The Seeds of Karma and the Narcissus
Persephone’s myth also relates to our karmic connection to this world.
The Narcissus flower that ultimately leads to Persephone’s disconnect from her mother represents the ego-self that we identify with in this reality. It is the force that serves to separate us from the Divine Mother and the Eternal Self. The ego serves to keep us in a state of amnesia and disconnect, and at first glance identification with the ego-self may appear detrimental. Upon further examination we come to realize that the experience of the ego-self is the reason we incarnated in the first place— to experience ourselves as separate from the All. To truly know ourselves we have to embrace the ego-self and become fully engulfed by the world of shadows. It is only then that we find the opportunity to recognize our own innate power and the courage needed to use it.
The pomegranate seeds that Persephone eats represent the seeds of karma that we sew in this lifetime. They represent actions driven by fear and desire which serve to bind us to the karmic wheel, keeping us locked into the Earthly realm of illusion and shadows through the continuous cycles of birth, death and rebirth.
Persephone’s Relationship with the Underworld
It is my sense that Persephone wasn’t “tricked” by Pluto to eat the pomegranate seeds, it seems to me that Persephone was very conscious of what she was doing. She ate those seeds willingly, and she did so because she enjoyed her time in the underworld. She found meaning, purpose and fulfillment in her role as Queen of the Underworld. She enjoyed receiving the dead and initiating them into the realm beyond the living. She saw that the work she was doing was very much needed and that it was her destiny to show up in service of the lost souls who desperately sought her help. At the same time, she knew that she obtained great wisdom and power through her experience and that it was necessary to return to the surface to bring her newfound gifts into the light of day. She needed to tell her story, to be seen and heard and appreciated for the work she was doing.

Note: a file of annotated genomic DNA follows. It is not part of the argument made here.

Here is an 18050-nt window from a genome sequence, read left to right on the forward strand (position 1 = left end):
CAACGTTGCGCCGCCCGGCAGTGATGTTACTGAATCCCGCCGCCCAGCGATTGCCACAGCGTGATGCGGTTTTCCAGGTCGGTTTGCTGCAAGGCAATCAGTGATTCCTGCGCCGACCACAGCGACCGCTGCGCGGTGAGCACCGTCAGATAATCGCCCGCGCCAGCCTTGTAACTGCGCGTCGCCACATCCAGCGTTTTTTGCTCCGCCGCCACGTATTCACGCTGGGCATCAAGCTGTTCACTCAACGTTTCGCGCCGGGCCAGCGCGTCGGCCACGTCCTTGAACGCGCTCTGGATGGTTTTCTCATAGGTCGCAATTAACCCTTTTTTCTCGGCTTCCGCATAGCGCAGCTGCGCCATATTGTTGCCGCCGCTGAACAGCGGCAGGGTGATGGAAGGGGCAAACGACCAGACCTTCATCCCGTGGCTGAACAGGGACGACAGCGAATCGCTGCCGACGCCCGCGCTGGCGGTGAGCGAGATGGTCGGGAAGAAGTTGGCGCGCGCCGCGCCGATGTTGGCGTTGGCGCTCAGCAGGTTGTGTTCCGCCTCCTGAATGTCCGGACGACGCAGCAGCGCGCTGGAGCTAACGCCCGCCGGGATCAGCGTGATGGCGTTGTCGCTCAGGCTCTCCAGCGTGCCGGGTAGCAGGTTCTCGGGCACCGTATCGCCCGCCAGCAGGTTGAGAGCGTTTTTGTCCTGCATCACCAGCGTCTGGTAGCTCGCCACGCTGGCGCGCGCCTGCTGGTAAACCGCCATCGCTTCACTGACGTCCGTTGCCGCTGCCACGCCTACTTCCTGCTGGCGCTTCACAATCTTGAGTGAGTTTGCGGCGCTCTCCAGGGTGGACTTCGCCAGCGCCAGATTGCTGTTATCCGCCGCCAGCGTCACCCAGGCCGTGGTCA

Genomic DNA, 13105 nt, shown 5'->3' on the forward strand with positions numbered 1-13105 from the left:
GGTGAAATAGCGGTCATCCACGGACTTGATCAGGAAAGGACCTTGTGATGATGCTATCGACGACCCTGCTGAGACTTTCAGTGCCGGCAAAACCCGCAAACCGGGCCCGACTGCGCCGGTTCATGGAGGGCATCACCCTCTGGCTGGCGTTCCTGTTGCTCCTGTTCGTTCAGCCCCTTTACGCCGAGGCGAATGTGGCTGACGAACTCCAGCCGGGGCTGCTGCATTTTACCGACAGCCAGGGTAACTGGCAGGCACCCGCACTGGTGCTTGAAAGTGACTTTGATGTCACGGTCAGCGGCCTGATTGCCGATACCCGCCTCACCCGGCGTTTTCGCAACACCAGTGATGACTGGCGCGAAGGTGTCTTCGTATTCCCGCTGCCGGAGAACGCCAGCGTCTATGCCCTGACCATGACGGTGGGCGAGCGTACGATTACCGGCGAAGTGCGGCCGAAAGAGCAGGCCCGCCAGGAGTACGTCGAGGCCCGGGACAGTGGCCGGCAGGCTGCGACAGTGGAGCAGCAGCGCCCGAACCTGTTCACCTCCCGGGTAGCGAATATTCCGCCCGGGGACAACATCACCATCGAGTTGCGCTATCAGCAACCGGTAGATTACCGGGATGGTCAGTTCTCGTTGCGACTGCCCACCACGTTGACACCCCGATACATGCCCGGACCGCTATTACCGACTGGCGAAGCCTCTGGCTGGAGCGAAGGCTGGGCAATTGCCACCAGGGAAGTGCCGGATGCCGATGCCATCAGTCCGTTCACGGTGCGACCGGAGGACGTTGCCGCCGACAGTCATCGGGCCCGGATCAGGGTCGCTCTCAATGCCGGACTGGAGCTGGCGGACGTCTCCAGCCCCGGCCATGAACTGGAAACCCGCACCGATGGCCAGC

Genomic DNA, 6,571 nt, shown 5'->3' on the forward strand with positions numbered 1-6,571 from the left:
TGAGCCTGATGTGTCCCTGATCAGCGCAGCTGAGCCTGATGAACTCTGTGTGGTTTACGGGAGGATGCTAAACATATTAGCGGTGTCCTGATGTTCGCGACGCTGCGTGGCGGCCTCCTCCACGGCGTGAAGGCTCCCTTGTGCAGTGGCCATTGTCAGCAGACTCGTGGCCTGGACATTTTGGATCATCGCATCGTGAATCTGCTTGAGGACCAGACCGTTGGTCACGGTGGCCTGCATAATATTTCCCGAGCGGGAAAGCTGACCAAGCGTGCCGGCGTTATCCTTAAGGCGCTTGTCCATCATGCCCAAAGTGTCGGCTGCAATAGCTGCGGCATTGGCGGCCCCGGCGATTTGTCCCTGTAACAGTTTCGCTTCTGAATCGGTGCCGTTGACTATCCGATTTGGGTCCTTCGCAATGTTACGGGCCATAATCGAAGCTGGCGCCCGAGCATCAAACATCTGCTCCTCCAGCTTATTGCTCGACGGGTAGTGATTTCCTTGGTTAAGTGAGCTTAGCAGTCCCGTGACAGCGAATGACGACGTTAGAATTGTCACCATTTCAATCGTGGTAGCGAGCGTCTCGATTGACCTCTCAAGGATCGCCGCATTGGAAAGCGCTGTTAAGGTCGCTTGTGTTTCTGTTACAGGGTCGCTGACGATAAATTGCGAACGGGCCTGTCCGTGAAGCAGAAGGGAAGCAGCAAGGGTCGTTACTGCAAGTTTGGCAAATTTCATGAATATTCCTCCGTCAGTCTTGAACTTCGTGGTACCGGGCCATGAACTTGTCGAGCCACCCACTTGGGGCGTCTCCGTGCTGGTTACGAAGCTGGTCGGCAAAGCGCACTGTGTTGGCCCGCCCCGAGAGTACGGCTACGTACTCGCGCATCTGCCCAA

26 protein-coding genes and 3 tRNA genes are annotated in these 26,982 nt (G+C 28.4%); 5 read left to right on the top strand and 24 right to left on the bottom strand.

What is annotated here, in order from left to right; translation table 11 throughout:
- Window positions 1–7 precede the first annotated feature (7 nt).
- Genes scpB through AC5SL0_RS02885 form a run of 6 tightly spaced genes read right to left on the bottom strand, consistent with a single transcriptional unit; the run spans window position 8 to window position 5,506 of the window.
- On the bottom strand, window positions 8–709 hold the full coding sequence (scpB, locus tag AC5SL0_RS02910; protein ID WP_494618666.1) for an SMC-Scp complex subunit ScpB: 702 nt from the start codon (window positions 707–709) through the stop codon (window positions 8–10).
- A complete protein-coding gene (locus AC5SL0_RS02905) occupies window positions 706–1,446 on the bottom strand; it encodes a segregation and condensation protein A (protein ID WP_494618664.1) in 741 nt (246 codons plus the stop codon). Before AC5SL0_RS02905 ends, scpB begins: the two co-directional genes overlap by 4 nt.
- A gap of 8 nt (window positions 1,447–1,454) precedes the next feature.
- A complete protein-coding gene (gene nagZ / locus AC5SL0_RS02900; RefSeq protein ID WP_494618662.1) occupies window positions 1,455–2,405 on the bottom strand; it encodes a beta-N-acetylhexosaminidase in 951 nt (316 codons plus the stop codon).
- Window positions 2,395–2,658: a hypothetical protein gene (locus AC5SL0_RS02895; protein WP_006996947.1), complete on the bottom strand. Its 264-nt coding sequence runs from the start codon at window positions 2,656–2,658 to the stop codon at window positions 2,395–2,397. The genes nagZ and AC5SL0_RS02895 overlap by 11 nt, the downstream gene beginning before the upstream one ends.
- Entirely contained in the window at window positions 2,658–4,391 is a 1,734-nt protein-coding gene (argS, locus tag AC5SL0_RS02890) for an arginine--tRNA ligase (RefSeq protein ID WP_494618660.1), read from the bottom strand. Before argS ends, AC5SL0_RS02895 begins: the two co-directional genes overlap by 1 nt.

The return of Persephone marks the return of the Goddess in all her Divine Glory. Rather than a polarizing transition from a hierarchy that is patriarchal into one that is matriarchal, Persephone's return signifies the beginning of a new way of being that embodies true balance and integration between the Divine Masculine and Divine Feminine. This phase marks a newfound recognition of the Triple Goddess— maiden, mother and matron, and a renewed understanding of the cyclical nature of our existence. The cycles of birth, death and rebirth take on a renewed cultural importance, along with the understanding of the seeds of Karma and the cycles they create. The return of Persephone is the beginning of a period of true feminine empowerment, during which time the expression of the Divine Feminine power is recognized and encouraged.